In browsing online for leadership styles, I first read Rooke and Torbert’s (2005) classification of seven leadership styles: Opportunist, Diplomat, Expert, Achiever, Individualist, Strategist, and Alchemist. I was not attracted to this classification, since several of categories indicate a leadership deficit. After doing some Googling, I found that many sites and articles reference the following common styles: Charismatic, Participative, Quiet, Servant, Situational, Transactional, and Transformative (Chen, 2006). I like this schema since it plays to people’s strengths.

Feedback from Colleagues

I wasn’t exactly sure what kinds of quotes I would get about my leadership style when I emailed my co-workers and asked professional colleagues on Facebook. I knew by me asking, I wasn’t likely to get anything critical; this is not an anonymous evaluation or performance review. I actually got “warm fuzzies” from a few of the comments.

I’ll start with the simplest:

“Have fun; it’s just work.”

This was from a current co-worker and I know where she was going with this one: As a leader in a workplace setting that is not life-and-death, I emphasize the “fun” aspect as it goes against the grain of the traditionally stuffy world of libraries. The library should be a creative and expressive place–even noisy, at times. The days of being a silent book warehouse are over. Libraries need to adapt and change.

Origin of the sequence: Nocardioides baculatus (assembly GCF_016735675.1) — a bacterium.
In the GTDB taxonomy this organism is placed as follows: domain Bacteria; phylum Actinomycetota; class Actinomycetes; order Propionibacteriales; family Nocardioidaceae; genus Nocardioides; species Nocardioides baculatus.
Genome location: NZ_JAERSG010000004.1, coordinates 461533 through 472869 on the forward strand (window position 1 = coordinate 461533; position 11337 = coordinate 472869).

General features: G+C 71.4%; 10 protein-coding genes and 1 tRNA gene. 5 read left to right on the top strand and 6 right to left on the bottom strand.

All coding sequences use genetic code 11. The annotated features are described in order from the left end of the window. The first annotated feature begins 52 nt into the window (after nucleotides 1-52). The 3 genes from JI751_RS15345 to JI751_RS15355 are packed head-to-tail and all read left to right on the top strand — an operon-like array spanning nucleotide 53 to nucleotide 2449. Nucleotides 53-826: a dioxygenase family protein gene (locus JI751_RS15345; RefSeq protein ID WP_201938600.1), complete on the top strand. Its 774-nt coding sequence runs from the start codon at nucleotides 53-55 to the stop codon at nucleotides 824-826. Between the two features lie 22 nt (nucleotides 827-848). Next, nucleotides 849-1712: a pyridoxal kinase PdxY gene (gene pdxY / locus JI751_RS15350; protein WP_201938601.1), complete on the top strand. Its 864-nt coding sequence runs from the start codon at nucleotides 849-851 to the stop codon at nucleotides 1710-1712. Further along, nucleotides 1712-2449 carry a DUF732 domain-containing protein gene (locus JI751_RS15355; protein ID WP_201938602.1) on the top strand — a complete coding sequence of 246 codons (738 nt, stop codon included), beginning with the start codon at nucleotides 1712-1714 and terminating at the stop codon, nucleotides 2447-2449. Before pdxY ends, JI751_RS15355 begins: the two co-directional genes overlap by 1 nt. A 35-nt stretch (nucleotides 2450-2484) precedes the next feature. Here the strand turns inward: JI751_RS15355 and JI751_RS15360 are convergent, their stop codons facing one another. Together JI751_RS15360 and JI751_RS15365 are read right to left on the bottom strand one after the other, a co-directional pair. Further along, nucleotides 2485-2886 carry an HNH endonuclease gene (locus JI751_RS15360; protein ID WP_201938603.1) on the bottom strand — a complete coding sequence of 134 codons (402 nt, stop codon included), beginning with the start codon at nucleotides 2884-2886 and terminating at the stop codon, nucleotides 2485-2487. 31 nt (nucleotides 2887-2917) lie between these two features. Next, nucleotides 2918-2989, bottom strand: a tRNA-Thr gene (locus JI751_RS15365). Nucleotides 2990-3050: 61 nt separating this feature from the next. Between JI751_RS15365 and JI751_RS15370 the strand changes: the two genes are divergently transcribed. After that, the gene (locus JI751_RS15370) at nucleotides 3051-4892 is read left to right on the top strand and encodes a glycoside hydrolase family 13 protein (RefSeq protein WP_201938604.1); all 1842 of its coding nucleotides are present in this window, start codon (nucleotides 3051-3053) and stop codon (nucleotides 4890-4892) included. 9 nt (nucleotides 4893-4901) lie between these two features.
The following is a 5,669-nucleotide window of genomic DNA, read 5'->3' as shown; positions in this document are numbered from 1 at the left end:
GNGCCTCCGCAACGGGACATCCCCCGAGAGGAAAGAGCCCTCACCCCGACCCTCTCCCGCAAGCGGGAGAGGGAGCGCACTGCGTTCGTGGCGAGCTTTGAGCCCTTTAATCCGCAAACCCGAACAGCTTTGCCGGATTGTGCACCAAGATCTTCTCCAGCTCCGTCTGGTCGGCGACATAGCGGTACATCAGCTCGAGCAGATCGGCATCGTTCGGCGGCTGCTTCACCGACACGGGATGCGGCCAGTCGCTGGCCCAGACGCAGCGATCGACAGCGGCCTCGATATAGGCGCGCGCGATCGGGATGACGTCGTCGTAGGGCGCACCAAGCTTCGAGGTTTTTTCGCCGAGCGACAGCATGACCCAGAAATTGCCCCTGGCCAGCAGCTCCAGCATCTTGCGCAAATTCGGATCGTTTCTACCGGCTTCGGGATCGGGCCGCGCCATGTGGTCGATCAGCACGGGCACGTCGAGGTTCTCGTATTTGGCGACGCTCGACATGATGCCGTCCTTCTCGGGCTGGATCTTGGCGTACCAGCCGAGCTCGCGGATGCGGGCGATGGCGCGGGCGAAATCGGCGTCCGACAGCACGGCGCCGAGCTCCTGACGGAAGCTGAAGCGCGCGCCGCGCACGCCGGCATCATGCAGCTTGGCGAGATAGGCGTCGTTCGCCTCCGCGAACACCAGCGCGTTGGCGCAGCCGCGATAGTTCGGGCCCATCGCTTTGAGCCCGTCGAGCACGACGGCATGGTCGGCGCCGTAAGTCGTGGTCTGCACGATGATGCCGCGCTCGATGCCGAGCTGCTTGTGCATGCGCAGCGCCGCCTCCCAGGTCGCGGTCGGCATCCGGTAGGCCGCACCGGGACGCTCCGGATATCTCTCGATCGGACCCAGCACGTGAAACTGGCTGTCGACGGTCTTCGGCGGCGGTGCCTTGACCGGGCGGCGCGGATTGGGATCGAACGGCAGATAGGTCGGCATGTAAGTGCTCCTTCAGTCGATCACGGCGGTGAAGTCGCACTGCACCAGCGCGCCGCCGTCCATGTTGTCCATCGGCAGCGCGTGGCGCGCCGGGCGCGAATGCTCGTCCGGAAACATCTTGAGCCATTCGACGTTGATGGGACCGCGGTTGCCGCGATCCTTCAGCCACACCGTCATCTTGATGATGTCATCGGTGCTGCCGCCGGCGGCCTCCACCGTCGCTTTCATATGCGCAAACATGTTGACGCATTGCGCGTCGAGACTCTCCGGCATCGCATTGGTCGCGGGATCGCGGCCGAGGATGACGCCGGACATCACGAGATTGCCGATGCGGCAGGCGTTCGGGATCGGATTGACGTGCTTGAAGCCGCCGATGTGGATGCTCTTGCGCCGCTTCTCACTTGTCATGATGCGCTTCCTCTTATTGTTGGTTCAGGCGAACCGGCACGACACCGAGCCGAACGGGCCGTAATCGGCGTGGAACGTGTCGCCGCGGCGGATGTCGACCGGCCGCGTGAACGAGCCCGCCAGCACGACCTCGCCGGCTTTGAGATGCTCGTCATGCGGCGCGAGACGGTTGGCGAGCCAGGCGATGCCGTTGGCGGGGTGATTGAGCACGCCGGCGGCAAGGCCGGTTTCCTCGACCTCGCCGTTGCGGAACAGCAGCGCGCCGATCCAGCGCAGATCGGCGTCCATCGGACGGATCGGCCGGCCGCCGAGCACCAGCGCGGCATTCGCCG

A former student responded to my plea for quotes via a Facebook post:

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“I always felt that your leadership style suggested ‘one of us’ as opposed to ‘us vs. them.’ As an instructor, I never felt like I was assigned work, but more like I was taking part in something as a group. It was always a pleasure.”

Even before beginning the M.Ed. program, I knew my style was collaborative, but now I know the power of facilitating–I do not desire to be the sage on the stage. Each group member has something worthwhile to share, I like to build relationships with groups to tap into that.

Conversely, a former supervisor described me as:

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The part I focused on was:

“find[ing] it just as easy to do something yourself as to delegate.”

Although I have learned to delegate more in the past few years, I do have a hard time letting go. I have a picture in my head of how something should look and I can be a perfectionist in that regard. However, time has told me that reaching out to get additional perspectives is important and can help improve an idea that I already thought was “perfect.”  

A current co-worker stated:

“I would say you lead by example. You do what needs to be done, you behave in a manner which others seek to emulate, and your work ethic sets the bar for others to meet.”

This seems like common sense to me. I’m a person who likes steps and examples, so that’s my natural leadership style: modeling the way for others. In fact, that’s what frustrates me sometimes as a supervisor: If expectations and examples are laid out clearly, why do we fail?

My current supervisor focused on decision-making:

“Above all else, a leader must be able to commit to making a decision. Joe is capable of making decisive decisions, when needed, even in hectic moments.”